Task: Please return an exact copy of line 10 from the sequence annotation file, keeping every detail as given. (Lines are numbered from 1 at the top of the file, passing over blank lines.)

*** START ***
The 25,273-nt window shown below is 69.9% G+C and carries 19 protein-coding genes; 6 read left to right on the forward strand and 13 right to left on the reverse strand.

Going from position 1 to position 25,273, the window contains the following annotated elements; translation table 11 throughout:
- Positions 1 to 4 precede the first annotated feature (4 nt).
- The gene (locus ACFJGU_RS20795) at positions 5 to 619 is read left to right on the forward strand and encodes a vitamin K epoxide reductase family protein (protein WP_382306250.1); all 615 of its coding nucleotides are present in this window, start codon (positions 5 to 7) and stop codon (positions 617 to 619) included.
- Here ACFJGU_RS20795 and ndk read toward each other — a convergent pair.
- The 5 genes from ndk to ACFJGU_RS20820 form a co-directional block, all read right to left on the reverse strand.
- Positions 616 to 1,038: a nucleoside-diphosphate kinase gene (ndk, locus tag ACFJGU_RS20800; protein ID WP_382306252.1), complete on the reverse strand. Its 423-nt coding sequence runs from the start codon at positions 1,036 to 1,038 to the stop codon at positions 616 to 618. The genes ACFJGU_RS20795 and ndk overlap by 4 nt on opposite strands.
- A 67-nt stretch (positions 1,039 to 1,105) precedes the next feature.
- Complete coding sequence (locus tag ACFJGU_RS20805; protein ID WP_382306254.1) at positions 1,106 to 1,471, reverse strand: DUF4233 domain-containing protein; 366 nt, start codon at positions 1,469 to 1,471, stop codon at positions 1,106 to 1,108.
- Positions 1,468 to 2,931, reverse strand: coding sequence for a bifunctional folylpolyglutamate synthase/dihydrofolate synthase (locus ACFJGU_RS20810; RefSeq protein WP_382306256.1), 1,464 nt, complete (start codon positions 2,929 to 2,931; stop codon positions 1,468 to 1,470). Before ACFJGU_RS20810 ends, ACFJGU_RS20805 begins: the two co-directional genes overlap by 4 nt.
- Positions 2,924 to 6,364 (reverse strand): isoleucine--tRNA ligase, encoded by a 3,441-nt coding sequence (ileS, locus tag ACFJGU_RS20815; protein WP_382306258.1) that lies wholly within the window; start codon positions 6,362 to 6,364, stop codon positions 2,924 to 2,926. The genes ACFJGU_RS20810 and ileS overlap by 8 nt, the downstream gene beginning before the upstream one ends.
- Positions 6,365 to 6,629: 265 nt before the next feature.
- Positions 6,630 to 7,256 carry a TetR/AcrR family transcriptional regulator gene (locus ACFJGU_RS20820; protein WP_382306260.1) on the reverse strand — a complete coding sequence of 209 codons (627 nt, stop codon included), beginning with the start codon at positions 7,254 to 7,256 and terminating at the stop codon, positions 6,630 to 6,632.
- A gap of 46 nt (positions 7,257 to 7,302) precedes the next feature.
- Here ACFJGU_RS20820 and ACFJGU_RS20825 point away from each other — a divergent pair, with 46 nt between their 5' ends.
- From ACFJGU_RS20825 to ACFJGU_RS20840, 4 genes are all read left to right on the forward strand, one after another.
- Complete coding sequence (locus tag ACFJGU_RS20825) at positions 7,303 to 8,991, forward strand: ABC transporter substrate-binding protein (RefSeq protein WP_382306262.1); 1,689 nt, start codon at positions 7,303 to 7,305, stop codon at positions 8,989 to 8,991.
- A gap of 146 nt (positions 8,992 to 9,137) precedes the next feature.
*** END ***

- Positions 1,468 to 2,931, reverse strand: coding sequence for a bifunctional folylpolyglutamate synthase/dihydrofolate synthase (locus ACFJGU_RS20810; RefSeq protein WP_382306256.1), 1,464 nt, complete (start codon positions 2,929 to 2,931; stop codon positions 1,468 to 1,470). Before ACFJGU_RS20810 ends, ACFJGU_RS20805 begins: the two co-directional genes overlap by 4 nt.